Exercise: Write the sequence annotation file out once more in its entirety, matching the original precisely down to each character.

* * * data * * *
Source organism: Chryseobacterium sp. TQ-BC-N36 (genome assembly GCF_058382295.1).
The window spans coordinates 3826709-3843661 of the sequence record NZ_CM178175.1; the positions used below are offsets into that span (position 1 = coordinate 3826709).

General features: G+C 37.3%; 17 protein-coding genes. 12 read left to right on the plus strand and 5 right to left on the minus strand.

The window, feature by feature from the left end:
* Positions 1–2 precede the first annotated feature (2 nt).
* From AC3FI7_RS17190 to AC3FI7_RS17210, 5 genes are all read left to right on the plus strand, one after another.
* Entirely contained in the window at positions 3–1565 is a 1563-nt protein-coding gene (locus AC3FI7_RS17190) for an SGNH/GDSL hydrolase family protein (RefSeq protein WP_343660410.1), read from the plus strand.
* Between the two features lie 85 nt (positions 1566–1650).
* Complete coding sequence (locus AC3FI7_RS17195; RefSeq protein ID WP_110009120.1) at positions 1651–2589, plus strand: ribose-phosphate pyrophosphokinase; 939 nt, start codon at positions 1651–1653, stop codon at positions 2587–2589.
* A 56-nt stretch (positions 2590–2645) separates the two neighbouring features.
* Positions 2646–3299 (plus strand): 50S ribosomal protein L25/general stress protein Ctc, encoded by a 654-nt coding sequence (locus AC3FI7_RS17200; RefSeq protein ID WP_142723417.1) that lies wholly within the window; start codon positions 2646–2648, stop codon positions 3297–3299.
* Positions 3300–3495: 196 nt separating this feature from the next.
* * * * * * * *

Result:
Source organism: Chryseobacterium sp. TQ-BC-N36 (genome assembly GCF_058382295.1).
The window spans coordinates 3826709-3843661 of the sequence record NZ_CM178175.1; the positions used below are offsets into that span (position 1 = coordinate 3826709).

General features: G+C 37.3%; 17 protein-coding genes. 12 read left to right on the plus strand and 5 right to left on the minus strand.

The window, feature by feature from the left end:
* Positions 1–2 precede the first annotated feature (2 nt).
* From AC3FI7_RS17190 to AC3FI7_RS17210, 5 genes are all read left to right on the plus strand, one after another.
* Entirely contained in the window at positions 3–1565 is a 1563-nt protein-coding gene (locus AC3FI7_RS17190) for an SGNH/GDSL hydrolase family protein (RefSeq protein WP_343660410.1), read from the plus strand.
* Between the two features lie 85 nt (positions 1566–1650).
* Complete coding sequence (locus AC3FI7_RS17195; RefSeq protein ID WP_110009120.1) at positions 1651–2589, plus strand: ribose-phosphate pyrophosphokinase; 939 nt, start codon at positions 1651–1653, stop codon at positions 2587–2589.
* A 56-nt stretch (positions 2590–2645) separates the two neighbouring features.
* Positions 2646–3299 (plus strand): 50S ribosomal protein L25/general stress protein Ctc, encoded by a 654-nt coding sequence (locus AC3FI7_RS17200; RefSeq protein ID WP_142723417.1) that lies wholly within the window; start codon positions 2646–2648, stop codon positions 3297–3299.
* Positions 3300–3495: 196 nt separating this feature from the next.